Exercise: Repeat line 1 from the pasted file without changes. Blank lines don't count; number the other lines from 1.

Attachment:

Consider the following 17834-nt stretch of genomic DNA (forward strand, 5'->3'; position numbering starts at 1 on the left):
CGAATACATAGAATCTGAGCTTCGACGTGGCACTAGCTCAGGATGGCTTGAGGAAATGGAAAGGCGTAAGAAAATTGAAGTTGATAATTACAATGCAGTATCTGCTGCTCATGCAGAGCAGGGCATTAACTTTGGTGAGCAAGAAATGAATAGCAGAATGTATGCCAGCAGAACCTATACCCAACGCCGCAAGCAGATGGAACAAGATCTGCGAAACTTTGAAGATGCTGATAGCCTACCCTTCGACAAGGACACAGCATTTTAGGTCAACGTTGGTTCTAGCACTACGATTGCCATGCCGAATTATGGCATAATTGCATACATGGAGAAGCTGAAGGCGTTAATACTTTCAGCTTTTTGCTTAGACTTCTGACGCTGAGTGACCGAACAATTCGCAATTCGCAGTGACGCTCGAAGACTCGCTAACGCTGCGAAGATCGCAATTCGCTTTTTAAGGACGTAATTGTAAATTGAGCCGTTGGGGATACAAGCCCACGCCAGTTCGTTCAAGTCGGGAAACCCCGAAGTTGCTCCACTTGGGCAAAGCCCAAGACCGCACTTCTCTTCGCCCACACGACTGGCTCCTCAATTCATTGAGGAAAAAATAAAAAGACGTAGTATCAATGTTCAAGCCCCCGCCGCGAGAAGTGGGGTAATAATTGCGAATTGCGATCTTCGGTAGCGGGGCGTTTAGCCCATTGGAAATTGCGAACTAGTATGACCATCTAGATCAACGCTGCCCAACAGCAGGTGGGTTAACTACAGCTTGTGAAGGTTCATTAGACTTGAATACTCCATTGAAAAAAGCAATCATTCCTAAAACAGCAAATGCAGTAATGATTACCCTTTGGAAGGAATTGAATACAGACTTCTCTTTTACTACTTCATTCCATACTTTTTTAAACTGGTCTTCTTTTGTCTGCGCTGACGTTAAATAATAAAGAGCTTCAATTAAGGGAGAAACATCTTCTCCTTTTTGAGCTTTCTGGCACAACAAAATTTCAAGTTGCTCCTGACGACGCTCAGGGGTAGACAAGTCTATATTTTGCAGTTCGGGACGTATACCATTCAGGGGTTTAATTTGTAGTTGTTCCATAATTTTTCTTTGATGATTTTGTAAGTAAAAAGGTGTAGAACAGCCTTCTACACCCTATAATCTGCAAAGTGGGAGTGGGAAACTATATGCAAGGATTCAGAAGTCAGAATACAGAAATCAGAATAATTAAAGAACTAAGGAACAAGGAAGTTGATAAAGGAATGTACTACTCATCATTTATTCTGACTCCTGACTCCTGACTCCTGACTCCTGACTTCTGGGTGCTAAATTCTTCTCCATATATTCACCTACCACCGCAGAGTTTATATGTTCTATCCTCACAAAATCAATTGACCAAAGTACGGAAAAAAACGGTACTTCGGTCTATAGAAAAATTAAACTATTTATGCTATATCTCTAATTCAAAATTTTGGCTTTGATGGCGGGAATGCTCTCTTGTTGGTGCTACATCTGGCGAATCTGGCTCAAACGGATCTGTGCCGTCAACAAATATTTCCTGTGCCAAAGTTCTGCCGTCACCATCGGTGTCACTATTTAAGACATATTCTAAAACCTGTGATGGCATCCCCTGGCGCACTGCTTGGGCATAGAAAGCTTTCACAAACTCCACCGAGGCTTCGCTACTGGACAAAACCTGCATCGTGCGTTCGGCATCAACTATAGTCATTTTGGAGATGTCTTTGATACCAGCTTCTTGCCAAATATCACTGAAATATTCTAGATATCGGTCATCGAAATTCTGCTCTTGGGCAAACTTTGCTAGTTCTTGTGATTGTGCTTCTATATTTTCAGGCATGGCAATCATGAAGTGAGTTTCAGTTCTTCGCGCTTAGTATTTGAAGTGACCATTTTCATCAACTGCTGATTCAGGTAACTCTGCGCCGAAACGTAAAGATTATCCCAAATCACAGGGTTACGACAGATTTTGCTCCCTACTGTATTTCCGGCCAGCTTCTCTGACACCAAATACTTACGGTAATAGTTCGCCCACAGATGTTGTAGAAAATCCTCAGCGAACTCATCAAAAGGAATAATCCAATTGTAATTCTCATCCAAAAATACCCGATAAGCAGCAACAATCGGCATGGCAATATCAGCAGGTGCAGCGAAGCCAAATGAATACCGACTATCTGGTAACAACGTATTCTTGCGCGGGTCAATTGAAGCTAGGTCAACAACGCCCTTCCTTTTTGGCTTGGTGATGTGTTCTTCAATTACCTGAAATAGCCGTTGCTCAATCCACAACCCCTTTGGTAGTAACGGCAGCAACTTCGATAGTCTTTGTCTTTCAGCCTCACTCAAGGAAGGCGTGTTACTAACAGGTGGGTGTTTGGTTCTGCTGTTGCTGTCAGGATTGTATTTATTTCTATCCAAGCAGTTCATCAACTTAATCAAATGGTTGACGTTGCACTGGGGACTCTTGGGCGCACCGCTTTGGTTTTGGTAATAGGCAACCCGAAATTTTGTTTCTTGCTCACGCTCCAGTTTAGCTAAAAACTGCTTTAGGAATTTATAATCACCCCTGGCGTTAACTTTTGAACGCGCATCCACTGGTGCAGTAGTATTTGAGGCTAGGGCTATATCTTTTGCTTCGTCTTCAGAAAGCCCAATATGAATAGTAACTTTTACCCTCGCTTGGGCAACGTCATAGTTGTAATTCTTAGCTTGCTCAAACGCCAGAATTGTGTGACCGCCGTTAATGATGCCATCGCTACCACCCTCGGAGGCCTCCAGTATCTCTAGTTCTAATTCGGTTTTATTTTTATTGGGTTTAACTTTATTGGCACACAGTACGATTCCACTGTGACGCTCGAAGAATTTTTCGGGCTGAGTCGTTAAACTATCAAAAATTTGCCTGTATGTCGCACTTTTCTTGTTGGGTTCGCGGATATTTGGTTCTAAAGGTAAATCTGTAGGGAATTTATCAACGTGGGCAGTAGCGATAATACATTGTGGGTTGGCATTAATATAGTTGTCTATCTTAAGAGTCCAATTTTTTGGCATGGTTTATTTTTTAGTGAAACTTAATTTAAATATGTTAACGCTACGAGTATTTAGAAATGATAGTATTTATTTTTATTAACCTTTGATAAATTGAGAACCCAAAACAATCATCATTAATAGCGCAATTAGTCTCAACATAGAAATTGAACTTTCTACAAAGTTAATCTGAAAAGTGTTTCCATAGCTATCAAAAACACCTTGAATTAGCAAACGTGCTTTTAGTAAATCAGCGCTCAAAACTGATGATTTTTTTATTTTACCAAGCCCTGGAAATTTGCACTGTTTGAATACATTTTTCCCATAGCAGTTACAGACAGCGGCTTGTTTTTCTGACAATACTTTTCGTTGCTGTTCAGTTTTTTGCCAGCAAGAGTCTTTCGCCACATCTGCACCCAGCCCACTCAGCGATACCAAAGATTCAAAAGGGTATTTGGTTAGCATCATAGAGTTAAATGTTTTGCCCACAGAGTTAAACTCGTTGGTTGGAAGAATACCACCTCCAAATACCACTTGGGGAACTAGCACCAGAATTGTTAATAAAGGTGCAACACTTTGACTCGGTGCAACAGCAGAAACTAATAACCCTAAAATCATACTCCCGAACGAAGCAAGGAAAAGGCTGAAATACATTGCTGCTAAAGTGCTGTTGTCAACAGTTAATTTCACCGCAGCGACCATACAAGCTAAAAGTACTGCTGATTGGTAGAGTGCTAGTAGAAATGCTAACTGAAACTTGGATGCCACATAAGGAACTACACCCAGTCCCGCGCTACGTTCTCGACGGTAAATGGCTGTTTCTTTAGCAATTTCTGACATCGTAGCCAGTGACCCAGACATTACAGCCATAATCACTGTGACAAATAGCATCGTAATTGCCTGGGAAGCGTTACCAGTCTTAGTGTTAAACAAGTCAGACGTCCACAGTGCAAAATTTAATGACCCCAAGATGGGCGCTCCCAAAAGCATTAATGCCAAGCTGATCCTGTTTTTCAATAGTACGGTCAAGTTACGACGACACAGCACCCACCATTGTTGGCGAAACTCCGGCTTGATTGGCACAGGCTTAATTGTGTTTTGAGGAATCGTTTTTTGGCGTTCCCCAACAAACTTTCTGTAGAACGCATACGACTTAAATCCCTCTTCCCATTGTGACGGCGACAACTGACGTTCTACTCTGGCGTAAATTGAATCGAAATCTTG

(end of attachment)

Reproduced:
Consider the following 17834-nt stretch of genomic DNA (forward strand, 5'->3'; position numbering starts at 1 on the left):